The 538-member Electoral College votes Monday for the next president of the United States.
In most election years, the vote is little more than a coronation for the popular vote winner, but this year is somewhat different, as Donald Trump pulled off an unlikely victory despite trailing in the popular vote by almost 3 million.
In the weeks since the election, some Americans have called for the reform or demise of the Electoral College, or suggested that electors break their pledge and cast ballots for Democratic nominee Hillary Clinton anyway.
Amid the talk of “faithless electors” and doing away with the Electoral College, it’s worth remembering that there’s another quirk to the system that sometimes is more consequential than any other.
Electoral votes, like the number of members in the House of Representatives, are assumed to be proportional to the population of each state — except they’re not.
The U.S. has 435 members of the House of Representatives, but 538 electoral votes. This is because each state also has two U.S. senators, and each senator represents an additional electoral vote. (The District of Columbia is also given three electoral votes.)
In other words, a sparsely populated state, such as Wyoming or North Dakota, is allowed three electoral votes when, proportionately, both would only have one. Wyoming is home to a population about 1.5 percent the size of California’s, but it gets nearly 6 percent of the number of electoral votes California gets.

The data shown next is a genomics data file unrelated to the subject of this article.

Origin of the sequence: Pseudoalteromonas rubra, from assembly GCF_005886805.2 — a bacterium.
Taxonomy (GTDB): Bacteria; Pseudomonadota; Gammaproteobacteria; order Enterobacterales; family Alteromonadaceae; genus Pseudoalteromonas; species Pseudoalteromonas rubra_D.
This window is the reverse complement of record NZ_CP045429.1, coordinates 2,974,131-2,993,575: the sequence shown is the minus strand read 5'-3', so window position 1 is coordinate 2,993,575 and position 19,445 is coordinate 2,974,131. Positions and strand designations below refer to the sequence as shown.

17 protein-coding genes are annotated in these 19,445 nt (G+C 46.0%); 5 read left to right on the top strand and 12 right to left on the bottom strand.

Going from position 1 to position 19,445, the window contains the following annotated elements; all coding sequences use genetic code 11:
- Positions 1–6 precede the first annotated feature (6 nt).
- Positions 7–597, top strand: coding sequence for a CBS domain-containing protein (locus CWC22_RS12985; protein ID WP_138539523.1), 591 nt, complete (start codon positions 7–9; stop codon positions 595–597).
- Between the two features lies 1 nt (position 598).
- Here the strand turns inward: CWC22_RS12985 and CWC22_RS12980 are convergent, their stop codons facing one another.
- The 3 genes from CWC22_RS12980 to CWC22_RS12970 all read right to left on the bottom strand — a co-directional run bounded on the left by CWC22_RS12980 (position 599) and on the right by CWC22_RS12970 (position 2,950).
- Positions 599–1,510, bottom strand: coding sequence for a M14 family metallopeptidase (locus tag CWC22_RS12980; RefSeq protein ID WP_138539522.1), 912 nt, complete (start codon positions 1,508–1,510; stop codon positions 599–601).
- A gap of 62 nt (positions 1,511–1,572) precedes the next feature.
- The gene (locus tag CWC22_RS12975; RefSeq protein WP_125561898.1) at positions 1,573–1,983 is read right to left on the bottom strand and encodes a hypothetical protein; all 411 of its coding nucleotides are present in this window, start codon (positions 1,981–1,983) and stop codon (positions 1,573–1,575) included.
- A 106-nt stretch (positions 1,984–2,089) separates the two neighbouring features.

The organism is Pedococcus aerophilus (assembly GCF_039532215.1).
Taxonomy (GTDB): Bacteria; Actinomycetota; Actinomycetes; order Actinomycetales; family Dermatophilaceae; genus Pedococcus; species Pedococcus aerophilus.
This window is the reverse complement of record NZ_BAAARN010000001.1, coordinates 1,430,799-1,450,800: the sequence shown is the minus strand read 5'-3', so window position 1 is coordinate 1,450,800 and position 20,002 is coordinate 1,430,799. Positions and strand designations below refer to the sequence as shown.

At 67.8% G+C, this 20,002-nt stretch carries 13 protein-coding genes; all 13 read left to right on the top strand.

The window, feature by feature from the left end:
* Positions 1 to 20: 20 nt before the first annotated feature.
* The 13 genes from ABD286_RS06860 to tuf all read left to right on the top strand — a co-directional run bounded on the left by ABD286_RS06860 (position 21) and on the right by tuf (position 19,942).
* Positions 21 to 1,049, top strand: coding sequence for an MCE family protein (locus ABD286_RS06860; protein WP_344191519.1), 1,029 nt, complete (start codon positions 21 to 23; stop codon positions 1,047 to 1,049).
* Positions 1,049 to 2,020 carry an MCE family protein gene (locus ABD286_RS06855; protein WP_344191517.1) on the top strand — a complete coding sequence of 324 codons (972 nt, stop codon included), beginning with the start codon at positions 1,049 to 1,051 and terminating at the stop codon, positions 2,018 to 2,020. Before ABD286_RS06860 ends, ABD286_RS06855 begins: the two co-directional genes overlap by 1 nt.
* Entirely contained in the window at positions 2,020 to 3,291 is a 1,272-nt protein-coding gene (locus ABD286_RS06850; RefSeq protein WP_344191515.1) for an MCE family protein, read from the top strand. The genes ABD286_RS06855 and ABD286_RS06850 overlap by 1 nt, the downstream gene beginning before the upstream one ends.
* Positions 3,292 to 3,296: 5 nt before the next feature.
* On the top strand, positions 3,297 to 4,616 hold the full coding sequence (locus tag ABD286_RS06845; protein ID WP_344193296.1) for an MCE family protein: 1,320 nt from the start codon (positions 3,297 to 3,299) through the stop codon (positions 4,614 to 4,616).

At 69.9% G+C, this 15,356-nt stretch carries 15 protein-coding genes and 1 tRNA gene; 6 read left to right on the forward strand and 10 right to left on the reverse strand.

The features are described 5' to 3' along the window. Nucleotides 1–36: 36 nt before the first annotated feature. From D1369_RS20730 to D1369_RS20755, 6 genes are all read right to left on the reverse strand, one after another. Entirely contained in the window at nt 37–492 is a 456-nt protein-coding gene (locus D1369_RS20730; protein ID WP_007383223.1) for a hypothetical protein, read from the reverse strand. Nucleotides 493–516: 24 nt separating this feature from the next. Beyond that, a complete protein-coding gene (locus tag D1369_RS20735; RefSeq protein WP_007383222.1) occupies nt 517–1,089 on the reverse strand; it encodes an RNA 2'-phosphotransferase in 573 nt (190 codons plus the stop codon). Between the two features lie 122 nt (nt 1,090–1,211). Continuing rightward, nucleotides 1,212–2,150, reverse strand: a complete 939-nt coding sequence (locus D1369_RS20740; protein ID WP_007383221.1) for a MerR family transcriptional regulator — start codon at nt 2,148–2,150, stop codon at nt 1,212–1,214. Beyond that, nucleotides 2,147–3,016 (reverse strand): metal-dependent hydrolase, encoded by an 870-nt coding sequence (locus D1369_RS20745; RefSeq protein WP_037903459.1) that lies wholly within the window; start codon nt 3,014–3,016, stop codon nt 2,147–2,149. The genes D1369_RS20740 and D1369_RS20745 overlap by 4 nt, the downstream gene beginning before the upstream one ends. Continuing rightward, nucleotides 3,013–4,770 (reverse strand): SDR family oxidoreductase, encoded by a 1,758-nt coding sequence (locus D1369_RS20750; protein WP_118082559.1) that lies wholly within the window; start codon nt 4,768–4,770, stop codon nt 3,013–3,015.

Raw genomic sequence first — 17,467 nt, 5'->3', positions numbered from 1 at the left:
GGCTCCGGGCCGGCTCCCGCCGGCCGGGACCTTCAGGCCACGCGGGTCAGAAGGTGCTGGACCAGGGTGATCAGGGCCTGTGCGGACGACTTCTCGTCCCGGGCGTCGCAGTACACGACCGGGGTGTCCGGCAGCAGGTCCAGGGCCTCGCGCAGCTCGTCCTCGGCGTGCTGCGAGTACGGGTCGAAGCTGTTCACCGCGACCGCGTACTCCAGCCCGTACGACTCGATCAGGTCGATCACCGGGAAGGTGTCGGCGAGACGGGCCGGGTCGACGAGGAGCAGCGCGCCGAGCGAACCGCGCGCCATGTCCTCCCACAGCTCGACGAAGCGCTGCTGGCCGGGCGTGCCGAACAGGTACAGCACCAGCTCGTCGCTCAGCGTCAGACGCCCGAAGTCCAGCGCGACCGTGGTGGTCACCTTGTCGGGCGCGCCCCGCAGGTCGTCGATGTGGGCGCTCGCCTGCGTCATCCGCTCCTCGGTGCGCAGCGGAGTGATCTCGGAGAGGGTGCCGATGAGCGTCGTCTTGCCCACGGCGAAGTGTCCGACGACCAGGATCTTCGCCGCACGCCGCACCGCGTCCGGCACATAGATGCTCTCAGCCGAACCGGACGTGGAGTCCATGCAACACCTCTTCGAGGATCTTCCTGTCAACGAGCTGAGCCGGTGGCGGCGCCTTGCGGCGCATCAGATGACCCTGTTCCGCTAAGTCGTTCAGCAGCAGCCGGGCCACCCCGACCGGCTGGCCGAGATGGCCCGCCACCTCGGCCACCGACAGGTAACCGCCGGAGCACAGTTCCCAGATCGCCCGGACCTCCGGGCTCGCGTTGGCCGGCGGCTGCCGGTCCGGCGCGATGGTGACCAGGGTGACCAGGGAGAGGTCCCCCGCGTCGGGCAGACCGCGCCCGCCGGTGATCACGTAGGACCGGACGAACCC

This isn’t by accident. Much of the founding framework of the American system of government favors rural areas and small states, notably the two Senate votes doled out to each state, regardless of size. Since those smaller states historically go red during elections, it can be advantageous to the Republican Party in Senate elections and in the race for the White House.
In the 2016 election, Trump actually won seven of the 10 most-populous states, and Clinton won seven of the 12 least-populous. Had senators been excluded as electoral votes, the outcome would’ve been the same, with a very similar margin of electoral victory for Trump.
Trump won 306 electoral votes, to Clinton’s 236. By flipping big states that are typically blue, such as Michigan and Pennsylvania, Trump shook up the map. But in a slimmer electoral victory, that might not have been the case. During the 2000 presidential election between Democrat Al Gore and Republican George W. Bush, for instance, the distinction mattered. Gore would have won the presidency if only representatives — and not senators — were counted as electors.